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Safety Relief Valve Chattering due to oversized valve

Safety Relief Valve Chattering due to oversized valve

(OP)
thread1203-186657: Predicting chattering
I have seen throughout this forum many threads dealing with PSV chattering. One of the causes for this phenomena being valve over sizing. Accordingly, to avoid it Required capacity should be greater than 25 % the Rated capacity. Does anyone know and can provide a reference to this rule? Thanks!

RE: Safety Relief Valve Chattering due to oversized valve

There is no rule only users experience. There are too many factors besides oversizing to cause chattering; valve trim, ring setting, pressure drop, correct valve design for application, allowable blowdown, whether fluid is 100 % liquid or multi phase etc., etc. From my years, a figure of 1/3 rated capacity was talked about, but it is no guarantee. A good valve can be a modulating pilot operated SRV, dependant on application.

Per ISO, only the term Safety Valve is used regardless of application or design.

RE: Safety Relief Valve Chattering due to oversized valve

There is no standard saying "thou shall not oversize PSVs", but API 521 has an excerpt saying:

sect. 5.8.2.2
"These studies verified that vapors released from PRVs through their individual stacks are safely dispersed even when
the valves were operating at only 25 % of their full capacity, which corresponds to the reseat level of the valves."

One could argue that from this, one is not following recommended practice if a PSV's sizing case is less than or equal to 25% of full capacity. Also note that a PSV's rated capacity has a 10% conservatism factor included, so this is then equal to 27.78% of available area, and I've heard PSVs requiring less than 30% of available area are generally considered oversized.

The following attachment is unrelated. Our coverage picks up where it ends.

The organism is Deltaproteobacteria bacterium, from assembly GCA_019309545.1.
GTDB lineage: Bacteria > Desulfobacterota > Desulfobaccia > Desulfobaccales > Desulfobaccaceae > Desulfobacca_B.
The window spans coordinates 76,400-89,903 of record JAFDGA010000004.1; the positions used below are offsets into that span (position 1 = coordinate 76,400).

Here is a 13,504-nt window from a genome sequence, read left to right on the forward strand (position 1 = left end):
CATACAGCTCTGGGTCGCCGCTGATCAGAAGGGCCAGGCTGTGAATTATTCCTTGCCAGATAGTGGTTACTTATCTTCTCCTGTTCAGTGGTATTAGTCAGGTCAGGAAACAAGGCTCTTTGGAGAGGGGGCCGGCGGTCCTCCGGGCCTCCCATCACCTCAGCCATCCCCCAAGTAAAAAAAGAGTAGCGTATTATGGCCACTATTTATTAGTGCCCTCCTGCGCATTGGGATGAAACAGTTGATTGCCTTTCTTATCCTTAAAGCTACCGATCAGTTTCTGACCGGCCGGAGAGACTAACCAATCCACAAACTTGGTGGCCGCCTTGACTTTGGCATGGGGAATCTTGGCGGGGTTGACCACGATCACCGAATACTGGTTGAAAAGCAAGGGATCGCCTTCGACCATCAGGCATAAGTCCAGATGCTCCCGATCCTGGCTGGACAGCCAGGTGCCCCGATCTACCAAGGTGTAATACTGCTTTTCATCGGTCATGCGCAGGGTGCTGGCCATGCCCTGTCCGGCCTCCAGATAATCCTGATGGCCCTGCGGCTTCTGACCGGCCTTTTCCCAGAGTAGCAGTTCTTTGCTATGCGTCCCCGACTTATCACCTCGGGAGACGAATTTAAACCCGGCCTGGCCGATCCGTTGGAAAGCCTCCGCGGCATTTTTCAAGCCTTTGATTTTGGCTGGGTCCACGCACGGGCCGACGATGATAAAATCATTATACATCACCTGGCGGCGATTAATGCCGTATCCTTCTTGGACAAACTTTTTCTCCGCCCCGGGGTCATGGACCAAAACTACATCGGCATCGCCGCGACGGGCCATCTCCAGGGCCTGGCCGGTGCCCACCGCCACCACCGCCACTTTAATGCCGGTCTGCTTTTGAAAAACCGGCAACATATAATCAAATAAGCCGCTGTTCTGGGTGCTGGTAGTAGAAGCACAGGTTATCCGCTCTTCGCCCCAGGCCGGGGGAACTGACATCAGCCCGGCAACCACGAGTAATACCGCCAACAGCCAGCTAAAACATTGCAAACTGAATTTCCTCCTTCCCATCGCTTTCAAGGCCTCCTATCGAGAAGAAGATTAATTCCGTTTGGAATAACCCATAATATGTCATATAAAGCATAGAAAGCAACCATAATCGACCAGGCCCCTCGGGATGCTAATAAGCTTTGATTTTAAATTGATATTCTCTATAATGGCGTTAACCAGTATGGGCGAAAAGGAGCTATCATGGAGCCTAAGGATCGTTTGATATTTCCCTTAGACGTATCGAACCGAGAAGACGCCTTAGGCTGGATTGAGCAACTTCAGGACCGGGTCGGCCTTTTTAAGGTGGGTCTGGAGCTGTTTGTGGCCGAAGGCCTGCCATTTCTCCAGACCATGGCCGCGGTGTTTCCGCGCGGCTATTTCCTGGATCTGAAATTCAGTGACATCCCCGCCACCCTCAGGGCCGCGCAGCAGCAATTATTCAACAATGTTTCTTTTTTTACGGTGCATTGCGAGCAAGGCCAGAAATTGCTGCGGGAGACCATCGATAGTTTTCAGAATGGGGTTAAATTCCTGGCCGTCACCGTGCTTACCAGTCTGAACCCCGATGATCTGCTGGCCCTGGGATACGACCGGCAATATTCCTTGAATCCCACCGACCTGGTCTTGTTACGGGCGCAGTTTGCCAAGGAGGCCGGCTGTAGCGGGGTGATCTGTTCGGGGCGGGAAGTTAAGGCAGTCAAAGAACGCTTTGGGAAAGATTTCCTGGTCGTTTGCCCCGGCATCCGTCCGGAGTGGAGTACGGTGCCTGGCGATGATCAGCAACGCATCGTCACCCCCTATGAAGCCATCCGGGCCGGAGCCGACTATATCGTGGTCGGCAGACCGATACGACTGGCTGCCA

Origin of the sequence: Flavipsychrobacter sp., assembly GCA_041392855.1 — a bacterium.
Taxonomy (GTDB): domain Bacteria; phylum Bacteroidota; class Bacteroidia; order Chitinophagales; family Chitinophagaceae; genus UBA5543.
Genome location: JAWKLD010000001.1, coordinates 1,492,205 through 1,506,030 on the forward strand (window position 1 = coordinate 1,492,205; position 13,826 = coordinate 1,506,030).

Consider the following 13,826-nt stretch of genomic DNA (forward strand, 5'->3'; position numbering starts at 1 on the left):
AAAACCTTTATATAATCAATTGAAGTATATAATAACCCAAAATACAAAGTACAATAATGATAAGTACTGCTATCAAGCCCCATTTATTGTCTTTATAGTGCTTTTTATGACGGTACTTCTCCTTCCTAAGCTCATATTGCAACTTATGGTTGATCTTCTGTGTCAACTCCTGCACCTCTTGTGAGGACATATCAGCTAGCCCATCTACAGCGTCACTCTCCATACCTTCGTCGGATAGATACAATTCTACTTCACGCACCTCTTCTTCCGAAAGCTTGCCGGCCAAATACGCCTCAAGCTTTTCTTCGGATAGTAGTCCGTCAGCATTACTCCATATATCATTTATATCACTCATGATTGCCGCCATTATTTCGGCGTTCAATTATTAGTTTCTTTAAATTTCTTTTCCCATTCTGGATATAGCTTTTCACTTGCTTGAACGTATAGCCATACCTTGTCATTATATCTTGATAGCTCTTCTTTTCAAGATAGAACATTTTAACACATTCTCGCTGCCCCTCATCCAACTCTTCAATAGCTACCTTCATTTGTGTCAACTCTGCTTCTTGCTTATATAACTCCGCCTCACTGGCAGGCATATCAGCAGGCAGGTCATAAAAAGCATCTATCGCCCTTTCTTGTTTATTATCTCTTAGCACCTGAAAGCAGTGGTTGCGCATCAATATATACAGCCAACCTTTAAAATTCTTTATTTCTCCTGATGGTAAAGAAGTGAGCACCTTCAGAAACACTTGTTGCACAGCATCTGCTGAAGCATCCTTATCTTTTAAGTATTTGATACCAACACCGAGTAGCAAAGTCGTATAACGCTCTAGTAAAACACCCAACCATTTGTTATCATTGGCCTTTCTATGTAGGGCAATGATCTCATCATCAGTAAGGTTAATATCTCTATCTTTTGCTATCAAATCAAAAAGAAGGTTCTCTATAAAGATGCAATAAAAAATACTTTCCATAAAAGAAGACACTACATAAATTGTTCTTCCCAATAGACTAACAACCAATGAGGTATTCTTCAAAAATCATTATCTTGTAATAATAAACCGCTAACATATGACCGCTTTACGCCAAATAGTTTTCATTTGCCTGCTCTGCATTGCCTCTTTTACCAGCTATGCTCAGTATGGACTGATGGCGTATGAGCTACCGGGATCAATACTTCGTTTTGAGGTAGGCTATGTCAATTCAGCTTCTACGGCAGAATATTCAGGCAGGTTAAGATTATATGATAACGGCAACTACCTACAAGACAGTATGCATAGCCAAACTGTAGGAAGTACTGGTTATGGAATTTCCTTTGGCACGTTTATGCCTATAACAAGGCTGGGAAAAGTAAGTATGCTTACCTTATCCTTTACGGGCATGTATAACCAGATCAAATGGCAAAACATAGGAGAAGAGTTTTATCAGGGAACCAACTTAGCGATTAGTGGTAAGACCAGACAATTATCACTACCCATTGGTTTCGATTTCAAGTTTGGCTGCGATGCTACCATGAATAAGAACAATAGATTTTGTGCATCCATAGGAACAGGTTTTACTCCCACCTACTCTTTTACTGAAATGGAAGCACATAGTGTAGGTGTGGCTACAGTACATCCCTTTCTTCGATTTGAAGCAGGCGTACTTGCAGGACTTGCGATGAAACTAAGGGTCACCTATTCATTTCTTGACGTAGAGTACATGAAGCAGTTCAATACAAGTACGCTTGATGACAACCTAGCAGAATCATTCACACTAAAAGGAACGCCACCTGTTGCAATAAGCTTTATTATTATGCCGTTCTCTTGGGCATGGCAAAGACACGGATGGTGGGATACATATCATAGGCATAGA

For the minimum size 3/4"x1" PSVs, they have much less force/weight flopping around, so oversizing one of these valves is not a concern. On the other hand, having a 4L6 PSV (2.853 sq. in.) where only a 2H3 (0.785 sq. in.) is required is pretty questionable... personally I would recommend reducing PSV size for this instance, but API does not address this issue and the costs may not be justified. In general it is very difficult to reduce PSV size unless clearly justified, as having an undersized PSV is much worse than an oversized PSV, and all PSVs are oversized to some degree.

Installing multiple PSVs to avoid chattering is a good practice, but not that common from my experience, probably because it is slightly cheaper. I'm actually quite curious why 2 PSVs aren't used more often instead of only 1 to protect a vessel. Seems like two smaller weight PSVs would make them easier to install, cheaper, and easier to maintain. Also for spared service, one could have 3 half size PSVs vs 2 full size PSVs.

In terms of weight, a 300# RF 4L6 weighs ~220 lb while a 2H3 weighs ~65 lb. The thought of that amount of weight chattering around makes me uncomfortable.

RE: Safety Relief Valve Chattering due to oversized valve

There is rarely a single overpressure scenario that you could pick an orifice for. There will usually be multiple cases. Take the case a relief valve sized for a control valve or regulator failure. You usually size the relief valve for the full flow at the rated Cv of the failed device. What if the valve only fails partially? Or there's an obstruction in the line, limiting the flow to the vessel? Now your relief valve is inherently oversized.